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"Gluten-Free" A special diet

July 10, 2018

 

We've been hit by a large media headlines, we often see in magazines and social network a "Gluten-free" oriented post. The gluten-free marketplace has taken the center of attention on food blogs and cookbooks. But why's that hype? Is it just an excuse to cut calories or a real problem? And why Non-Celiac Gluten Sensitivity is being called into question?

 

What is Gluten?

 

Gluten is a protein and it is found in products that contain wheat, bulgur, barley,or rye. 

Foods that often contain gluten includes  French fries (often dusted with flour before freezing) mayonnaise, ketchup, beer, soy sauce and teriyaki sauces, imitation meats, ice cream, whole grains, the processed grains, and many others.

 

 

                  What is Non-Celiac Gluten Sensitivity? 

 

First of all let me clear that Celiac Disease is not an allergy,  is a chronic autoimmune disorder. People with this disease are allergic to gluten; what gluten does to this people is that it attacks its small intestine causing diarrhea and damage over time. This damage can be caused in organs, people with celiac disease suffer from inflammation and pain in different parts of their bodies since gluten is in the blood. Some of the damages to the body that this disease cause are osteoporosis and weight loss.

 

People with celiac disease have to follow a strict gluten-free diet to avoid these symptoms. Celiac disease is also underdiagnosed because some of its symptoms are similar to those from other conditions. Celiac disease can be misdiagnosed as arthritis, especially if your only symptoms are the pain in your joints. If you’ve been diagnosed with an autoimmune disorder and have joint pain, It is recommended to consult a doctor about possible celiac disease symptoms.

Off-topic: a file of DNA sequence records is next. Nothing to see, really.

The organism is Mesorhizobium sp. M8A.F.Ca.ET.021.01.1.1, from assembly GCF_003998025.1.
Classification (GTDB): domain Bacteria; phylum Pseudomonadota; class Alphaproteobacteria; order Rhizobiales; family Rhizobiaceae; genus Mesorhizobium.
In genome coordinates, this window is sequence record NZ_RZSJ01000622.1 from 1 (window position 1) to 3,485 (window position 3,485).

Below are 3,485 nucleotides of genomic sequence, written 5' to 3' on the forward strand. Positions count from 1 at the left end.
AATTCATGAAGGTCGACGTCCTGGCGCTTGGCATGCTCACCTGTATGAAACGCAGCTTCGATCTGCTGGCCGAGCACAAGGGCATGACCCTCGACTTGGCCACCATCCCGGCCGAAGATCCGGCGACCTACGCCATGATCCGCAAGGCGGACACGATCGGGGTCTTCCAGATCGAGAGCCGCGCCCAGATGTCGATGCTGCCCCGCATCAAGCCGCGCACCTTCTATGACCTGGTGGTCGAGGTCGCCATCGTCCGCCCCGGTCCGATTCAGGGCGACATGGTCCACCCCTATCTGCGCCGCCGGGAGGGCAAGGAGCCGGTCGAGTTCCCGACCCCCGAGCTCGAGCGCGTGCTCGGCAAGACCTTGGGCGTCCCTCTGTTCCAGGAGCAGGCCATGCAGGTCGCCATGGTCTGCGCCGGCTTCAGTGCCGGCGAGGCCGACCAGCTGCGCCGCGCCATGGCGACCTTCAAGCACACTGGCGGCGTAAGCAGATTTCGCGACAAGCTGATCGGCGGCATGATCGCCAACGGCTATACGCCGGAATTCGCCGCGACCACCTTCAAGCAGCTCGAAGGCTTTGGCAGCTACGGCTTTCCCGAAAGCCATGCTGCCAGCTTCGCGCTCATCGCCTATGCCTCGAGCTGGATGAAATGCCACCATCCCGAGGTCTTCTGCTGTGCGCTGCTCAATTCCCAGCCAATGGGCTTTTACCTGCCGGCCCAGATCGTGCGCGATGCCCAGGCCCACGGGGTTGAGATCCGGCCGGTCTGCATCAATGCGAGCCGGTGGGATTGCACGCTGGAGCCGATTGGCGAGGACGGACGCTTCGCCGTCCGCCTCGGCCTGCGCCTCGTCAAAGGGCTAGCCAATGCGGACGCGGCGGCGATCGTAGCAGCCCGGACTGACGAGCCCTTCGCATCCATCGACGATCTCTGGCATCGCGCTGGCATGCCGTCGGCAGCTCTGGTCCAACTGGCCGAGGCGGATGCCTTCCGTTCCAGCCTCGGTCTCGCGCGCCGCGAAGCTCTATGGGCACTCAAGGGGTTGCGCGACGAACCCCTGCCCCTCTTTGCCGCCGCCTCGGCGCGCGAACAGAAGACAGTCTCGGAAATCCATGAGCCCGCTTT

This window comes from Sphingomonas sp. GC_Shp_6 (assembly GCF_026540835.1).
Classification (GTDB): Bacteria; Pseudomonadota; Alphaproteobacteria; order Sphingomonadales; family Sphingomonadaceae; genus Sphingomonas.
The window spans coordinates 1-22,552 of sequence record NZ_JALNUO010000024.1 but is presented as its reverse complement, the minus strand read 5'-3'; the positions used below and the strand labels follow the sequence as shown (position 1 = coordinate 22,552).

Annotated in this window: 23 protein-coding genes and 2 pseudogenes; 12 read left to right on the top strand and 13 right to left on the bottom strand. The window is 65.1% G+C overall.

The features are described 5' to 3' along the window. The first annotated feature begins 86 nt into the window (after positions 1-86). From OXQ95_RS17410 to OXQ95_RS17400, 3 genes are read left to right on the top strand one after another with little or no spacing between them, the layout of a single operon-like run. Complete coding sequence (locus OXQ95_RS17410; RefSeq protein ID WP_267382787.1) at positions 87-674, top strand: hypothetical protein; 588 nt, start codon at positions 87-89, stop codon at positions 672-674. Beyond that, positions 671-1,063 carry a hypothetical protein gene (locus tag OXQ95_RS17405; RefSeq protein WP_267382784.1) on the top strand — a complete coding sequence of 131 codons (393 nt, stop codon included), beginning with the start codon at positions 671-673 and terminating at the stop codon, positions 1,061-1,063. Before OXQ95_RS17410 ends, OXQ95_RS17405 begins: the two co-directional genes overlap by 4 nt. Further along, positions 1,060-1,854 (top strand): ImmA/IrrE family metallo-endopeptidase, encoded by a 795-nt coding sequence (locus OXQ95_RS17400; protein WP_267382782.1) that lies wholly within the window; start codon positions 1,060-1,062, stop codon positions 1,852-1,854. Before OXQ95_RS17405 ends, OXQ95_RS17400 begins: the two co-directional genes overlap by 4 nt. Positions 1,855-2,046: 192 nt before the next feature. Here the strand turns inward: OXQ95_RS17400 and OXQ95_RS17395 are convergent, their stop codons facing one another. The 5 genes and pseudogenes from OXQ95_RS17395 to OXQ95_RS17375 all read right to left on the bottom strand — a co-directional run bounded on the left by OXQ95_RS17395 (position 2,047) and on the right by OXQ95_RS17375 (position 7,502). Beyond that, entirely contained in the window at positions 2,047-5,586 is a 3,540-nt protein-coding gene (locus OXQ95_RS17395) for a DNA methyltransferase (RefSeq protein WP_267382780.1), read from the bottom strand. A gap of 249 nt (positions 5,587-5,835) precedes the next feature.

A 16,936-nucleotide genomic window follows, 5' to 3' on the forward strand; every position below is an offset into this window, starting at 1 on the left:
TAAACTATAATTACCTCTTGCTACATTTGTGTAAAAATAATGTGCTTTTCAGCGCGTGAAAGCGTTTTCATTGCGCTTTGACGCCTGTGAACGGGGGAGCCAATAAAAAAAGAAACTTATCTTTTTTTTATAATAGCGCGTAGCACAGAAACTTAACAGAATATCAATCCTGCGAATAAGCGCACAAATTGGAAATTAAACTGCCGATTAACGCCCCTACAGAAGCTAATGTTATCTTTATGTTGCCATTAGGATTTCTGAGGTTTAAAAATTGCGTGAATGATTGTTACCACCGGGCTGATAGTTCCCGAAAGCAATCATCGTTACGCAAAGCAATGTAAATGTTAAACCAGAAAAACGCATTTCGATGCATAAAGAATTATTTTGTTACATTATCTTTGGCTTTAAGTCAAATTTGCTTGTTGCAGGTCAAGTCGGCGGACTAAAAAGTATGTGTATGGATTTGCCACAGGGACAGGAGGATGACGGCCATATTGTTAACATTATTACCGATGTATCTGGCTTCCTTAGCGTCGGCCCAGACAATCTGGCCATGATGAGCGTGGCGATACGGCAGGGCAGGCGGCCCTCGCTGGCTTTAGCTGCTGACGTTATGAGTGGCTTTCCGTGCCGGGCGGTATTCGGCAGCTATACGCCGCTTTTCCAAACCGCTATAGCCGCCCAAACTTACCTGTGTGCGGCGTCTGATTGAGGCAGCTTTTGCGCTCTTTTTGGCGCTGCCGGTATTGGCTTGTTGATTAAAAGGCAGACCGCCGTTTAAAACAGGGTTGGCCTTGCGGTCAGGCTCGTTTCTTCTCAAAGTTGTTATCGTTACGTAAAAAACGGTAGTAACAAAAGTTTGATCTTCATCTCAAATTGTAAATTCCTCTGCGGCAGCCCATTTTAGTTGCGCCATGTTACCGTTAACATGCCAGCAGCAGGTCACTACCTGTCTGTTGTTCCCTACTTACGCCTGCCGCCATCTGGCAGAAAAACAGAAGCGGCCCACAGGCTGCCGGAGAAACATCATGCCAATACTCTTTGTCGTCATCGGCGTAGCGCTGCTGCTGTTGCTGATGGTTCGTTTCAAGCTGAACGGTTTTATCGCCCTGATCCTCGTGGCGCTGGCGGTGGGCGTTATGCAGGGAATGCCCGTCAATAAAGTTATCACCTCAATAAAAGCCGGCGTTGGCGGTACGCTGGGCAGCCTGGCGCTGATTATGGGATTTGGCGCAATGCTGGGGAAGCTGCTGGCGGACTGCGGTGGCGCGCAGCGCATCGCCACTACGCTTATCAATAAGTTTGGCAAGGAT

Trying going " gluten-free" 

It is very challenging to follow a gluten-free diet, mostly when it comes to eating outside home. The number of foods containing gluten and the ignorance from the people about the importance of keeping gluten strictly out of the food for people with NCGS.

Researchers found in a study from the United Kingdom that less than 20% of the Chefs interviewed had ever heard of Celiac Disease and  78.6% of the interviewed patients felt restricted eating outside.

 

Other challenges are nutrient deficiencies since not all of the gluten-free products have the same nutrients as those that contain gluten. Also, hidden gluten sources and cross contamination.Cross- contamination happens when bacteria transfer from one place to another.